For the story behind this photo see Steven's Frightening Big Cat Close Encounter and Bus Driver Tells Of Close Encounter With Beast Of Bennachie
This is the sighting reported to me Thursday night. If you have seen the photo in P&J at first glance it looks like a five toed (non-feline) print, but I believe it is in fact two overlapped feline prints (i.e. back paw landing on front print, as many cats do when walking). As for size that would put each print at around 2" rather than the 3"+ reported.
I would speculate this was either a very large domestic/feral or a Kellas (there are Kellas in the area), remembering also the snow was soft at time so would spread the weight further and give the print greater size than otherwise.
Not sure what anyone else thinks - Steven Clark sounded credible but think he may have misjudged size of cat. Or of course, there may have been more than one cat and the print is from a smaller specimen (cubs?) - overall as no second cat was sighted I would stick with a smaller cat.
Phil Crosby, Scottish Big Cats
A February edition of the Press and Journal showed an image of some paw prints allegedly made my a big cat, taken by a Mr Steven Clark, after seeing the animal walk past his van. The paper has since published the images in a more recent scare-mongering big cat article.
The image on the left here is a very good approximation of the animals 3 inch paw-prints photographed by Mr Clark. Immediately apparent, to anyone with even the slightest experience of cats, is the fact that Mr Clarks paw-print has five toes. Unless the individual cat was deformed, only four toes show up in a cat paw-print of any species, as shown in the image of a one-year-old male wildcat print on the right. A fifth claw is present in all cats, but is vestigial, and occurs much higher up the leg, and never shows up in a paw-print. Angus, the male wildcat was by no means large when the images of his plaster-cast prints were taken, but even so his rear paw print measures nearly 3 inches across, verified by the steel rule in the photo. We have domestic cats with much larger feet than Angus.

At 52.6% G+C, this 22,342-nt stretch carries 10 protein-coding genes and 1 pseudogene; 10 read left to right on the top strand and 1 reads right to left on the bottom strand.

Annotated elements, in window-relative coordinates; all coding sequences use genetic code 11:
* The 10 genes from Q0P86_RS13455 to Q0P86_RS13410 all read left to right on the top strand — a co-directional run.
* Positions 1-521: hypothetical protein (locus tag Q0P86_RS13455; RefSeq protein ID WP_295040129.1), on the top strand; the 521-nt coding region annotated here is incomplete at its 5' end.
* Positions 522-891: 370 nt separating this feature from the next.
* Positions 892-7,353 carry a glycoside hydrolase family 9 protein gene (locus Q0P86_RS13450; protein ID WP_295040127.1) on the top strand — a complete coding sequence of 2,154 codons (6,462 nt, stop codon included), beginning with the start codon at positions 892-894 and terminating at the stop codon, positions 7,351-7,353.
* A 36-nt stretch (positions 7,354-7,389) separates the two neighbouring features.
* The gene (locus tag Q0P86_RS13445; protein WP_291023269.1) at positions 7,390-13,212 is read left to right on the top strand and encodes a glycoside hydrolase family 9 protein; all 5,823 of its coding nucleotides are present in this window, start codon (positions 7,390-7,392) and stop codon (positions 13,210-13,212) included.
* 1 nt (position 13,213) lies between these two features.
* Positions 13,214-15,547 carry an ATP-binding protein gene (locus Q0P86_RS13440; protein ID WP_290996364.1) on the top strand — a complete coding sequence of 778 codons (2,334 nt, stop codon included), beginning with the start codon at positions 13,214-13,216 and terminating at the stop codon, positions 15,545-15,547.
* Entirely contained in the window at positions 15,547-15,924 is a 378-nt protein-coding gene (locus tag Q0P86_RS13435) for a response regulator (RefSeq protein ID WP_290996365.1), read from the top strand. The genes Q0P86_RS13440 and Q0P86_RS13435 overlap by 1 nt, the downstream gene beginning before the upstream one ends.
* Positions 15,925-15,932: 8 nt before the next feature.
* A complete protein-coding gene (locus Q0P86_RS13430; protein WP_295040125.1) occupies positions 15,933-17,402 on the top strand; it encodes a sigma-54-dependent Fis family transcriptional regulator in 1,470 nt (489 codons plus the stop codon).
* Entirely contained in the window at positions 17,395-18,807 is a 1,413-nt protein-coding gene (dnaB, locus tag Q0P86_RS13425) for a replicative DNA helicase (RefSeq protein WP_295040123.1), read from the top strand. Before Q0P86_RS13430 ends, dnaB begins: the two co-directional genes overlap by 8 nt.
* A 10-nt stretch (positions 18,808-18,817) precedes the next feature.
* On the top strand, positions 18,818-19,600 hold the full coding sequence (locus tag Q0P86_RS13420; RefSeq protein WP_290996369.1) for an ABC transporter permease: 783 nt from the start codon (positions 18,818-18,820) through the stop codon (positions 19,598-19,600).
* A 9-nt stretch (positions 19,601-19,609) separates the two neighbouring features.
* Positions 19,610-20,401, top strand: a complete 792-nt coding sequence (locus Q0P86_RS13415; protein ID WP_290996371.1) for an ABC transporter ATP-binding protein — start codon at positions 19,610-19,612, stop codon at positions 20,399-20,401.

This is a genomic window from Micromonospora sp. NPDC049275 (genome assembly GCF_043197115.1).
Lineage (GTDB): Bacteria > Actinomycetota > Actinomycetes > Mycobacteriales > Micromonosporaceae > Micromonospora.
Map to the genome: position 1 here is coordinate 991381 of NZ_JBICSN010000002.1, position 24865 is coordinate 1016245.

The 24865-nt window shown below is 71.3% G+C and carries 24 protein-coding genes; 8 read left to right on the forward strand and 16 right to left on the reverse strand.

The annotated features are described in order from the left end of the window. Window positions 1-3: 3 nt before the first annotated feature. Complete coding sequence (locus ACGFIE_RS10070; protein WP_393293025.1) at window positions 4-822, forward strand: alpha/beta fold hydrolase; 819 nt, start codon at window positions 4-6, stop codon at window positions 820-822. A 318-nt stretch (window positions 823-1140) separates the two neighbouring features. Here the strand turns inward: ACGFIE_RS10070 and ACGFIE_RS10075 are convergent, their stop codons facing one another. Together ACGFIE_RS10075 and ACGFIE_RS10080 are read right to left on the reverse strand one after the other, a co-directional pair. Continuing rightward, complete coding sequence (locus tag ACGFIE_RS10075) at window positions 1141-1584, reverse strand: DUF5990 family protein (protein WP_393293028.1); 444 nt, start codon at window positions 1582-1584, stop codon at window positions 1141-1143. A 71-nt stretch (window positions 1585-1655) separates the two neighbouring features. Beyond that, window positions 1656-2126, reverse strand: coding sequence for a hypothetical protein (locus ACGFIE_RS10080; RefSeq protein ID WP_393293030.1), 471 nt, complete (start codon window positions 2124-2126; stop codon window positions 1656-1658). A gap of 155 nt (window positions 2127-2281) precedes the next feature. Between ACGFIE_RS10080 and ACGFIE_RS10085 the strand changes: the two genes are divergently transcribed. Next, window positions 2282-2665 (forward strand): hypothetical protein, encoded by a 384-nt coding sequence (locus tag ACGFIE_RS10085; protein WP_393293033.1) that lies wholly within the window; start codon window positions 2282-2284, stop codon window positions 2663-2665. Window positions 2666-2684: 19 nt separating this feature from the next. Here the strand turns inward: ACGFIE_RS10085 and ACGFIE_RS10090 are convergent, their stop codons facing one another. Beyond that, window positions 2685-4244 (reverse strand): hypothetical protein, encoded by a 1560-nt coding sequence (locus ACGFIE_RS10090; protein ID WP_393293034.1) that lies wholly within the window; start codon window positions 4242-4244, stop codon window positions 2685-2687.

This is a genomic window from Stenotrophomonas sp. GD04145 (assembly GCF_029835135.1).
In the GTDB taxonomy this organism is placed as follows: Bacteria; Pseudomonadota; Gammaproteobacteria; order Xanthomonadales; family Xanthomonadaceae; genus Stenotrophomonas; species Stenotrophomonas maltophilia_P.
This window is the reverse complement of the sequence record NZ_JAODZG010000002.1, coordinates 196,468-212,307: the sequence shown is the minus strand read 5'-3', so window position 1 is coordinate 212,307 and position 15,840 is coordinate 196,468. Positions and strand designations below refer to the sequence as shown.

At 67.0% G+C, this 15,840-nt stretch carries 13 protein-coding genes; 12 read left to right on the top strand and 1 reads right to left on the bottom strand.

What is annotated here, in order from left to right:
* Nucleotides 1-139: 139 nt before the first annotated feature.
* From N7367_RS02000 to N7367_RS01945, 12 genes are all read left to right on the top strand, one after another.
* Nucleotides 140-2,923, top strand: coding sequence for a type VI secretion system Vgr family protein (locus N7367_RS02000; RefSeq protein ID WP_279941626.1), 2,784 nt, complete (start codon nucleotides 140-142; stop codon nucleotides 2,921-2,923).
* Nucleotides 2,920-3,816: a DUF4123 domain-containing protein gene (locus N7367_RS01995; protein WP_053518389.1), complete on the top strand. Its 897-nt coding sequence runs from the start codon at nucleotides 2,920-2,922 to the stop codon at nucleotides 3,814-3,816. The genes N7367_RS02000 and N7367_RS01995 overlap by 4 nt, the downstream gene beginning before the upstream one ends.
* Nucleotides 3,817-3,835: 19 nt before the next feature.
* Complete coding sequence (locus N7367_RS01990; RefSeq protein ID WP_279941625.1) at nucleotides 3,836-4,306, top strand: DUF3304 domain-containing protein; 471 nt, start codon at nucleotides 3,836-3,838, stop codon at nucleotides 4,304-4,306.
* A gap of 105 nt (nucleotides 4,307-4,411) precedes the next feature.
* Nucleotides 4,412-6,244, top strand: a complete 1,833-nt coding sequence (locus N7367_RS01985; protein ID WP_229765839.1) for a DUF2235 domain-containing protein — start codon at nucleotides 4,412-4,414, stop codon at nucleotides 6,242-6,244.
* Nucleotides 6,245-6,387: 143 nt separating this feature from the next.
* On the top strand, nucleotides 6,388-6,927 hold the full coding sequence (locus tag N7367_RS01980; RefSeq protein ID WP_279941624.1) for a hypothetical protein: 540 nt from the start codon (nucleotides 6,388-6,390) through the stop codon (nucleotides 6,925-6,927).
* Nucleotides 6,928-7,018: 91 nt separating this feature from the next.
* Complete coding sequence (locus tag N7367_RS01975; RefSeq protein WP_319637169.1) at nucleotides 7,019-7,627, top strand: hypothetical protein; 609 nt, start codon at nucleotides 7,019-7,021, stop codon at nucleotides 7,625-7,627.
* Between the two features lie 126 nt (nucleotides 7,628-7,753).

Cats, from small domestic kittens to lions, tend to place the hind paw in the area vacated by the front paw as it walks along, reducing noise, scent, or any discomfort, as can occur in snowy conditions. Mr Clarks image, without doubt, shows this quite clearly. If he indeed saw the animal making these tracks, he would surely have seen quite a small domestic cat.
Allan Paul, Scottish Big Cats
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